ON MENTAL ILLNESS: No One Can Predict the Future

Jack Bragen
Friday November 09, 2018 - 12:42:00 PM

No one can predict the future; and no one can read your mind. We can anticipate future events, but if we think we know what will happen, much of the time, we will be wrong. A person can not predict how another person will act. Nor can we even predict how we, ourselves, will act. 

What does this have to do with being mentally ill? A lot. One symptom of mental illness is sometimes negative or positive anticipation of perceived future events. This is often erroneous. And it can create a lot of problems. 

To believe we have a "destiny" is magical thinking, and it is erroneous. We can certainly have hopes and dreams as well as fears and dreading. It is okay to have faith in one's future. The core belief that everything is going to be okay, is a good thing. The Universe periodically tests people. If you pass the test, future circumstances could get better. If you fail, you could be in for a more complicated life. 

It is helpful to realize that your outcome in life is in large part created through the consequences of your choices, your actions and your speech. But it is also a consequence of how you think. If the mind is too far off from realism, it could cause speech, actions and choices to be less than optimal. 

Delusions, since they are a substantial thought disorder, can cause us to make bad decisions. If we are not in a restricted living situation and if we have choices in life, because we are not under conservatorship, it matters a lot what we say and do. This is a reason that we should keep psychosis or other mental health problems "aggressively" treated. 

In this case the term "aggressively" is medical terminology that means an abundance of treatment that is more likely to err on the side of overtreating rather than undertreating. 

I've personally benefited from being medicated at high dosages but not to the point of having excessive or unbearable side-effects. If I went too high, the medication could worsen the symptoms. I am on the maximum of two antipsychotics. I've taken antipsychotics almost without interruption for the past 35 years. It hasn't ruined my ability to think. The main downside of me being medicated is that I have a lot of issues with stamina and physical energy.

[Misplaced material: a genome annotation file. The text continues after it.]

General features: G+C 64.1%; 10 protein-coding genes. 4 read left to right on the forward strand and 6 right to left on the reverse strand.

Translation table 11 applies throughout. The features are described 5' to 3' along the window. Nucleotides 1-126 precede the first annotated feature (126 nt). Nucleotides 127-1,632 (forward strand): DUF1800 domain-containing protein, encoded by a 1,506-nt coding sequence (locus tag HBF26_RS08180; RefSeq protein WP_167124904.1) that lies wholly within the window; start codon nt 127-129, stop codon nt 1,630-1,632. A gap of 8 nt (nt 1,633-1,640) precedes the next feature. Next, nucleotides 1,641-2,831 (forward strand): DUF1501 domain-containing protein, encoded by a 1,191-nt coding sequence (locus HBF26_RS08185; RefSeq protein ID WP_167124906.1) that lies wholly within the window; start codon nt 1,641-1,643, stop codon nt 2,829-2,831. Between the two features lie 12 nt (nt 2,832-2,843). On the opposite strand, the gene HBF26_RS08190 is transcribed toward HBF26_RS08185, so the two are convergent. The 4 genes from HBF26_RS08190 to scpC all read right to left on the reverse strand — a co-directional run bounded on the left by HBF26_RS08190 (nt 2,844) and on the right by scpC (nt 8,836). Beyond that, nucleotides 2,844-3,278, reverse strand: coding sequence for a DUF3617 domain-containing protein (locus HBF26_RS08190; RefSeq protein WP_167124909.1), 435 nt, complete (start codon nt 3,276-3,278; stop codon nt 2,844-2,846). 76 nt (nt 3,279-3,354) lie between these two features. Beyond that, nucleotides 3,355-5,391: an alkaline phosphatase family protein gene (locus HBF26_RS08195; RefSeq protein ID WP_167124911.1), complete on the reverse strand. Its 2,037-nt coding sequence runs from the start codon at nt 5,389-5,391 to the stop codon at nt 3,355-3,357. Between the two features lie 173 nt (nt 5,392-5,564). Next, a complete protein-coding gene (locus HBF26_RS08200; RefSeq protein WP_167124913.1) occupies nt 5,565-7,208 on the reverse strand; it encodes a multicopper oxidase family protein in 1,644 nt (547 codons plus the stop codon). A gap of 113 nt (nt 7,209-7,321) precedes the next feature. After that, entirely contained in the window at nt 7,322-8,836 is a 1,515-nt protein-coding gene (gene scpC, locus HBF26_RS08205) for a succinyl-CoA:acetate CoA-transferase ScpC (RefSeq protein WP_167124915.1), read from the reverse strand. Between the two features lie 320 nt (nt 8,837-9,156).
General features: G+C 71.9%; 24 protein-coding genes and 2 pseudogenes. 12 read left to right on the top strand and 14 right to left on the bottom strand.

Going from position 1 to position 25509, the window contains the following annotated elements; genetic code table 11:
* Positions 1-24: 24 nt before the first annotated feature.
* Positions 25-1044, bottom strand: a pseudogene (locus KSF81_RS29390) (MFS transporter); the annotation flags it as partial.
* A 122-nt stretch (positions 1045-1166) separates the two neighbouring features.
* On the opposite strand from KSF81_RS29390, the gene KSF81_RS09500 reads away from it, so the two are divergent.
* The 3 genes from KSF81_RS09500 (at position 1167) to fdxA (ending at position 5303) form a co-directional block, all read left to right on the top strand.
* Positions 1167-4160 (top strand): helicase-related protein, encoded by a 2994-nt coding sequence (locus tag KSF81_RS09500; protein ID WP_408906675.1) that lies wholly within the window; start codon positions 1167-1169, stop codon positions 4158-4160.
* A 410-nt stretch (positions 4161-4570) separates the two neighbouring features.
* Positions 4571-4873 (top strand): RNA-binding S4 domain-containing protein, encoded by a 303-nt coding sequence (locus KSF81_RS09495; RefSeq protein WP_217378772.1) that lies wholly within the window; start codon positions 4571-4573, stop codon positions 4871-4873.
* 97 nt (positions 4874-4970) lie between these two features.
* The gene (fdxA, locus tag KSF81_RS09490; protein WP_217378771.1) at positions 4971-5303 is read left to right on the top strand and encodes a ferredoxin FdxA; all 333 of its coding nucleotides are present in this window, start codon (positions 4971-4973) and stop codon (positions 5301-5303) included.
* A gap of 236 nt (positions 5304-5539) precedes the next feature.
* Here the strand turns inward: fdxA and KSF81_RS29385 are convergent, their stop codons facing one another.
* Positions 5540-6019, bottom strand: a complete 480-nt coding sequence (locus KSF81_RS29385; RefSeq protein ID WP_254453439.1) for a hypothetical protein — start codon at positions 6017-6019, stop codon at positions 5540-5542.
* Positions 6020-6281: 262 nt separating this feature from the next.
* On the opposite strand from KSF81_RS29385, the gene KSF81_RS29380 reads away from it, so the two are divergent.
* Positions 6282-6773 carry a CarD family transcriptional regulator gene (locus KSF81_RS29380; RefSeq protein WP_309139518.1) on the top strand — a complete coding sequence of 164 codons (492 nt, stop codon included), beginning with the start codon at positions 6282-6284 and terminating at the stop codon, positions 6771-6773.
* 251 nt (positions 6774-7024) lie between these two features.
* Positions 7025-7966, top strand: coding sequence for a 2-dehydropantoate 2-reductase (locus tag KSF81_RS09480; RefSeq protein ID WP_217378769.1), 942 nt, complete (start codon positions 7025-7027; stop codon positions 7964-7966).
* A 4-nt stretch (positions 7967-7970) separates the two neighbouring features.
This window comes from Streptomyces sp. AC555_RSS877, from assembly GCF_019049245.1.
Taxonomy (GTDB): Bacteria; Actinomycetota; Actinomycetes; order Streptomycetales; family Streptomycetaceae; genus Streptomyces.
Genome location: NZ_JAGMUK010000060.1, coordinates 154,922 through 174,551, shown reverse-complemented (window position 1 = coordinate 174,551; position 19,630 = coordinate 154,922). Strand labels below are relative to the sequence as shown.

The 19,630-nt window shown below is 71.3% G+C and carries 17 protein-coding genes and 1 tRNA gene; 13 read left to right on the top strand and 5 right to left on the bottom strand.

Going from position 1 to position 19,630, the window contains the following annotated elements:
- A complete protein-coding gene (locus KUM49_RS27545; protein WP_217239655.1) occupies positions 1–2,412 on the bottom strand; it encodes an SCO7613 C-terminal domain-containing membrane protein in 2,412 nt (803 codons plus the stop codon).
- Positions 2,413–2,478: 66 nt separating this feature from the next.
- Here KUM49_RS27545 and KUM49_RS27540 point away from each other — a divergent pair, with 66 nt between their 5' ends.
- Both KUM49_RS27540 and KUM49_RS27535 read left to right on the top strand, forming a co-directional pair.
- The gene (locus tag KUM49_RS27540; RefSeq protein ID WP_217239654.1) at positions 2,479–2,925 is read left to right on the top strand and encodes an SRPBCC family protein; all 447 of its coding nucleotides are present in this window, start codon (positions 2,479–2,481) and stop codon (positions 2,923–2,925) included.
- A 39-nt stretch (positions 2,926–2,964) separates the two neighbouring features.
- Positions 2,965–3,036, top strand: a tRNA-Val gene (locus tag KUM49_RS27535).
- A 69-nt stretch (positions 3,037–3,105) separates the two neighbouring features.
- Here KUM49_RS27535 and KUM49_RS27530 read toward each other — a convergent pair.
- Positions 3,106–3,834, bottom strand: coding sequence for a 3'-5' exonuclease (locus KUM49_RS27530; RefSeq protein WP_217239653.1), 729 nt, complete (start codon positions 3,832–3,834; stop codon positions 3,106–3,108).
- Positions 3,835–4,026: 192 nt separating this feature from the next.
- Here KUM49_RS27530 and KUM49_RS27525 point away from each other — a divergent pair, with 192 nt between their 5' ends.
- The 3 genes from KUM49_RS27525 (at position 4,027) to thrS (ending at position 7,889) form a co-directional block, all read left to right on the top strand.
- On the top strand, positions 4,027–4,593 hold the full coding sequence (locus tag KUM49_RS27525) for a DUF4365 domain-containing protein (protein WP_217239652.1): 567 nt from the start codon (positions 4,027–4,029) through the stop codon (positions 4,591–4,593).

In the thinking, it is useful to remember that thinking something doesn't make it true. If a thought occurs, and if we instantly believe it without weighing it enough, it creates numerous errors in future thoughts. This can cause actions, decisions and speech to be far off base. 

If one's mind automatically accepts a thought, it points to a gating problem in the brain. Medication may work to put thoughts in proper perspective. Medication might raise the threshold in the synapses of a neuron being made to fire. When this happens, it may restore some of the gating that is supposed to take place throughout the brain. 

While it may seem as though medication suppresses brain function, this may not be so. In my experience, having a psychotic episode means that most of the mental faculties do not work. Medication to treat psychosis, although it may slow things down, causes more parts of the brain to be available to process information. 

Faster isn't always better. Faster doesn't mean more complete. If the neurons fire too easily, much of what I will call "consciousness" is gone. 

You should never believe that you can read people's minds or that they can read yours. You should never believe that you know what will happen in the future. The only things you know consist of what is happening with you now, and of what has already happened. You do not know what is happening at a distance. Assumptions to the contrary of this can ruin your thoughts. This, in turn, will ruin your speech and actions. This, in turn, could adversely affect life circumstances. 

It is fine to speculate things or imagine things, so long as you are aware it is what you're doing. It is fine to be optimistic. It is fine to believe in a higher power. It is fine to maintain hope and to believe that there is help for you, even if it is a belief in the unseen. However, faith should be tempered with realism. 

It seems to me that if you want to accomplish something and/or get out of a bad situation, you should do the things that are reasonably within your power to make things better. Beyond that, optimism and faith certainly couldn't hurt.